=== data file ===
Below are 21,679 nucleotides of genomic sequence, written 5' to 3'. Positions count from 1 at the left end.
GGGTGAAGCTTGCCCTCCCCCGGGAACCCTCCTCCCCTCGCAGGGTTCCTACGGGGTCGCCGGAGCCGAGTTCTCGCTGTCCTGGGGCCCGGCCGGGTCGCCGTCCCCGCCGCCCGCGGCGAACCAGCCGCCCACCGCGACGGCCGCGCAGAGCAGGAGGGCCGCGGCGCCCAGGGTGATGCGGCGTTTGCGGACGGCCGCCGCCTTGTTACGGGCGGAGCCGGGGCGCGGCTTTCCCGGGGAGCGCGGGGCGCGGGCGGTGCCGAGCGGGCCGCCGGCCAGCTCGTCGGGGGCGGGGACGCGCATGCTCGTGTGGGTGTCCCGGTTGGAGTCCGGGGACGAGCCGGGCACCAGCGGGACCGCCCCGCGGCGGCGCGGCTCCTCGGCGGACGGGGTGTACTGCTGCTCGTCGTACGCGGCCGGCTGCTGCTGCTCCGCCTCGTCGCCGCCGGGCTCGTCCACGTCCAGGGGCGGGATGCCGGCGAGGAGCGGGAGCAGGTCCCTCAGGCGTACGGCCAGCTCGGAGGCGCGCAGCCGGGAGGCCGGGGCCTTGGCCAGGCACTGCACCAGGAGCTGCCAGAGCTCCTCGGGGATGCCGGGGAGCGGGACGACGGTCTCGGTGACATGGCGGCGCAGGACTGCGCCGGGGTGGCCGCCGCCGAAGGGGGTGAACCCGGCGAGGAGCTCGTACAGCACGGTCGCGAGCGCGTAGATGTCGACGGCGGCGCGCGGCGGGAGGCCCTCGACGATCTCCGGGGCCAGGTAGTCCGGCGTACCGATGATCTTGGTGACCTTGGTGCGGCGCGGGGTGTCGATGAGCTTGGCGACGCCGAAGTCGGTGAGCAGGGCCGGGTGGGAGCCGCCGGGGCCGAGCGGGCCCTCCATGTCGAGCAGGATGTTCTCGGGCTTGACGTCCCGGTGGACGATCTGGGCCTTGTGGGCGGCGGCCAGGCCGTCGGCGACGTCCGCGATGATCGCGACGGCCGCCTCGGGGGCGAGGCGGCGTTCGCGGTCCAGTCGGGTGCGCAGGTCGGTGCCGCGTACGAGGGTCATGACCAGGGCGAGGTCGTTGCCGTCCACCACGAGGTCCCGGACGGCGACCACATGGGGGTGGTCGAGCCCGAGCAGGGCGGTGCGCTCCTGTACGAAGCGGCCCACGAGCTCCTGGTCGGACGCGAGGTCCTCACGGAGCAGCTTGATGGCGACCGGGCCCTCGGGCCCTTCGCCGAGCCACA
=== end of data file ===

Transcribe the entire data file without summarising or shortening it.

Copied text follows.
Below are 21,679 nucleotides of genomic sequence, written 5' to 3'. Positions count from 1 at the left end.
GGGTGAAGCTTGCCCTCCCCCGGGAACCCTCCTCCCCTCGCAGGGTTCCTACGGGGTCGCCGGAGCCGAGTTCTCGCTGTCCTGGGGCCCGGCCGGGTCGCCGTCCCCGCCGCCCGCGGCGAACCAGCCGCCCACCGCGACGGCCGCGCAGAGCAGGAGGGCCGCGGCGCCCAGGGTGATGCGGCGTTTGCGGACGGCCGCCGCCTTGTTACGGGCGGAGCCGGGGCGCGGCTTTCCCGGGGAGCGCGGGGCGCGGGCGGTGCCGAGCGGGCCGCCGGCCAGCTCGTCGGGGGCGGGGACGCGCATGCTCGTGTGGGTGTCCCGGTTGGAGTCCGGGGACGAGCCGGGCACCAGCGGGACCGCCCCGCGGCGGCGCGGCTCCTCGGCGGACGGGGTGTACTGCTGCTCGTCGTACGCGGCCGGCTGCTGCTGCTCCGCCTCGTCGCCGCCGGGCTCGTCCACGTCCAGGGGCGGGATGCCGGCGAGGAGCGGGAGCAGGTCCCTCAGGCGTACGGCCAGCTCGGAGGCGCGCAGCCGGGAGGCCGGGGCCTTGGCCAGGCACTGCACCAGGAGCTGCCAGAGCTCCTCGGGGATGCCGGGGAGCGGGACGACGGTCTCGGTGACATGGCGGCGCAGGACTGCGCCGGGGTGGCCGCCGCCGAAGGGGGTGAACCCGGCGAGGAGCTCGTACAGCACGGTCGCGAGCGCGTAGATGTCGACGGCGGCGCGCGGCGGGAGGCCCTCGACGATCTCCGGGGCCAGGTAGTCCGGCGTACCGATGATCTTGGTGACCTTGGTGCGGCGCGGGGTGTCGATGAGCTTGGCGACGCCGAAGTCGGTGAGCAGGGCCGGGTGGGAGCCGCCGGGGCCGAGCGGGCCCTCCATGTCGAGCAGGATGTTCTCGGGCTTGACGTCCCGGTGGACGATCTGGGCCTTGTGGGCGGCGGCCAGGCCGTCGGCGACGTCCGCGATGATCGCGACGGCCGCCTCGGGGGCGAGGCGGCGTTCGCGGTCCAGTCGGGTGCGCAGGTCGGTGCCGCGTACGAGGGTCATGACCAGGGCGAGGTCGTTGCCGTCCACCACGAGGTCCCGGACGGCGACCACATGGGGGTGGTCGAGCCCGAGCAGGGCGGTGCGCTCCTGTACGAAGCGGCCCACGAGCTCCTGGTCGGACGCGAGGTCCTCACGGAGCAGCTTGATGGCGACCGGGCCCTCGGGCCCTTCGCCGAGCCACA